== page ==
"D7100 Review" Sat 15-Jun-13 11:42 AM by newfoundlander61
I read a review this am on the D7100 from a web site called "kenrockwell" and noted this comment towards the end of the review: "24MP in DX is excessive. If you want to get the sharpness I showed at the top in my D7100 Sample Images, you need superb lenses. " I am currently looking purchase a second body to upgrade from a D50. The 2 lenses I have are:
80-400VR old version Nikkor 50mm AF f/1.8D
Is the observation about needing superb lenses accurate. Keeping in mind that alot of the quality of the image is based on conditions and the ability of the shooter. Would my assumption be if the comment is correct then you would need fixed prime lenses to get good pictures but I am not convinced of this. Comments most welcome. Thanks.
I believe you can look in the "Master Your Vision" forum and see plenty of good pictures produced with less than the most expensive prime lenses. Yet, some of the pictures that really "pop" are taken with the expensive primes. As you noted, conditions and the ability of the shooter are paramount to the end results but if the lenses are of poor quality the aforementioned are negated. Imo, most lens produced today, even the kit lens, will give good results if used correctly.
Nobody should seek his own good, but the good of others. <><
Your current lenses will be fine - and on a D7100 should give you significantly better results than they do on your current D50. Just be aware that the greater pixel count of the D7100 will ask more from the photographer's technique.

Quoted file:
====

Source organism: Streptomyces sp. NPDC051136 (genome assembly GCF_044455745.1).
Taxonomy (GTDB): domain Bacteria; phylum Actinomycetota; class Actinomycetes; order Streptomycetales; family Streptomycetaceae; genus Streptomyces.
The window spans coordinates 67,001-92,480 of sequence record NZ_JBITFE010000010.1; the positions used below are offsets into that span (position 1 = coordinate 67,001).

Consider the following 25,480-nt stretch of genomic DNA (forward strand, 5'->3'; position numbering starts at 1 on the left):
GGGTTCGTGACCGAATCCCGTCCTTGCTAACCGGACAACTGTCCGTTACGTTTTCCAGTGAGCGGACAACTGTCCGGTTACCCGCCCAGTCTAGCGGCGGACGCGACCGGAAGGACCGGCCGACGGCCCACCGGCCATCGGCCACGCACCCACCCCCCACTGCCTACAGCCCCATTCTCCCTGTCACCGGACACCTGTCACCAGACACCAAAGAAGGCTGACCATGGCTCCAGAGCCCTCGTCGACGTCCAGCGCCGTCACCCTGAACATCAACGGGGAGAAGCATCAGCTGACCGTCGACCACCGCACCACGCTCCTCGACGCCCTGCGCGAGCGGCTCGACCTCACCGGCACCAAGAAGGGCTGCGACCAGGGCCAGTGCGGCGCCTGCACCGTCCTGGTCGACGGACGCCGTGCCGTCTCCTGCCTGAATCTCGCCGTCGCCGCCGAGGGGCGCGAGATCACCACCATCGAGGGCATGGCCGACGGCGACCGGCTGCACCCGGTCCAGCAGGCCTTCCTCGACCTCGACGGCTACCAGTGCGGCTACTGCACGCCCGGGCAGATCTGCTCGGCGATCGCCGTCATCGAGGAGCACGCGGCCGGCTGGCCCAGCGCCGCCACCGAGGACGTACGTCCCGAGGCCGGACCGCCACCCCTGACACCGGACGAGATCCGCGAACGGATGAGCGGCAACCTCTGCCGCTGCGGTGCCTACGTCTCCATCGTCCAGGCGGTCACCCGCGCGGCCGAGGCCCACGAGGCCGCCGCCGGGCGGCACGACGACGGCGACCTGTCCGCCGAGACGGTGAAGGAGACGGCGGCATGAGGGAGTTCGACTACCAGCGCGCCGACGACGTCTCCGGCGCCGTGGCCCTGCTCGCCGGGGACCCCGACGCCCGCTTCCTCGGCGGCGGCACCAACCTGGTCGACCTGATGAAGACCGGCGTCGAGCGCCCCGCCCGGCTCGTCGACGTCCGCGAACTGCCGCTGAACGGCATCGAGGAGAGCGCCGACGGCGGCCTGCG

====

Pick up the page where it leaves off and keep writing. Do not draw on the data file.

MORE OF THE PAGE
Paraphrasing one of your remarks... "just be aware that the quality of advice on the web is based on the intentions and ability of the author". The author you mention primarily aims at attracting traffic, which he does by making controversial statements. The site can be an entertaining read, but I never rely on it for accurate advice on serious matters.
Ken Rockwell is a hoot. The thing that gives me a chuckle most of all about him is that there is a strong thread of "quit worrying about your camera...all cameras take good pictures...its not your camera...just go out and shoot!" while at the same time he gets whatever revenue he gets from his site from all the camera junkies who just have to have the latest and greatest. You'll note that most of his camera reviews start with something like "The Ajax TK8900 is the greatest camera ever, at any price!"
He's actually a pretty sensible guy. And he's right that by and large, cameras don't matter. He uses hyperbole to get people to his site, and get them talking about his site. (Photography websites are notorious for having 10 page "love/hate KR" threads...and they all help drive traffic to his site, which is exactly what he wants.)
As to your question, the big advantage of the newer cameras over your D50 is the huge display. That alone is worth the upgrade (at least IMHO and with my aging eyes).
Your lenses will be fine with a D7100. The D7100 is an advanced camera with all sorts of advanced capabilities. The learning curve for mastering it is non-trivial. KR and Nikon (and the industry in general) like to subtly and overtly send the message that the solution to disappointment with photographs is newer and better gear, but that is rarely the case. The solution is better creativity, better technique, and (substantially) better editing skills.